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News Article

Aptiv Will Construct New Plant in Coahuila

By Sofía Garduño | Wed, 06/08/2022 - 17:17

Global technology leader Aptiv will open a new plant in Coahuila to produce electric harnesses for the automotive industry of the state. The project represents an investment of US$14.7 million and will generate 3,200 jobs.

 

“It is certain that there will be success as the company arrived in Coahuila in 1995. It has knowledge of the state and we will have the qualified workforce needed for the production of the quality harnesses that the automotive industry is demanding,” said Arturo Álvarez, Latin America President, Aptiv, as reported by the Government of Coahuila.

 

The state’s education institutions, such as COBAC, CONALEP and CECyTECT, will prepare the future plant’s workforce. The facility will be located in the region of Monclova and Frontera at the center of the state, simplifying logistics for the company. The automotive cluster of Coahuila is consolidating at the center of the state, said Miguel Riquelme, Governor of Coahuila. The company will find in the state the security, labor and infrastructure it needs for its production, said Riquelme.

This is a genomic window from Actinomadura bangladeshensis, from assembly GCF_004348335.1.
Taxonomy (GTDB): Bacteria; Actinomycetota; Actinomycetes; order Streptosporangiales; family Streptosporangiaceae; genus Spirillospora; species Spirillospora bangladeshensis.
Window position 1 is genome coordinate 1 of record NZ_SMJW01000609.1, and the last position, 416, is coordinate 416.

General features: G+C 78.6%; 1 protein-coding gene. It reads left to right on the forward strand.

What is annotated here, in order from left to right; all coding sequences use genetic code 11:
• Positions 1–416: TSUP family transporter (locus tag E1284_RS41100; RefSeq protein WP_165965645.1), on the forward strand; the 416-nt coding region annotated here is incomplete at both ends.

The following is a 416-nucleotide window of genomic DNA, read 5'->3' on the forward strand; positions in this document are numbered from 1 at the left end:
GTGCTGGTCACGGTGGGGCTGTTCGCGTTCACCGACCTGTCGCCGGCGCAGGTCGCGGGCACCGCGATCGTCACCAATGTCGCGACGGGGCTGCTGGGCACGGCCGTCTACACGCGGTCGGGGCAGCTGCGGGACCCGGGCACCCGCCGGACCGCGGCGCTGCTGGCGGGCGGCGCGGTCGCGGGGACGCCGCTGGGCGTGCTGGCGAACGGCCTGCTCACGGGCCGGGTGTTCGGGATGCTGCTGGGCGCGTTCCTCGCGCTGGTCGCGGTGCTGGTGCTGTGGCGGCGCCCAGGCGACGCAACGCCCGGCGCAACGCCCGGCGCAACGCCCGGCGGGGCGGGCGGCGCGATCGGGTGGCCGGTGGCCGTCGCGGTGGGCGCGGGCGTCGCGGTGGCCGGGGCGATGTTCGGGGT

Aptiv has over 190,000 employees and is present in 46 countries. It has 12 technical centers and 127 manufacturing facilities. The company aims to be a leader in innovation in the mobility industry by making vehicles safer, greener and more connected through technology. Aptiv has several manufacturing plants in Mexico.

 

Since the beginning of Riquelme’s administration, about 3.2 new companies have started operations in the state per month, positioning Coahuila as one of the most attractive states for private investment and job generation in the country, said the governor. LG Magna e-Powertrain is also building a plant in Ramos Arizpe, Coahuila, which is expected to be finished by 2023, as reported by MBN.

 

Owing to the supply chain disruptions caused by the Ukraine war, automakers are suffering a shortage of harnesses. Skoda, for example, had to produce them in its home factory, as reported by Automotive News Europe. Meanwhile, Bentley expected its car production to contract by 30-40 percent in 2022 due to the shortage, according to Reuters. For this reason, OEMs have moved their production of harnesses to countries that do not represent high costs such as Mexico, which is one of the main producers of harnesses. Automakers like Mercedes-Benz have recently increased their supply of harnesses from Mexico to cover the supply shortage, as reported by Cluster Industrial.

The data used in this article was sourced from:  
Government of Coahuila, Aptiv, MBN, Reuters, Automotive News Europe, Cluster Industrial
Sofía Garduño Sofía Garduño Journalist & Industry Analyst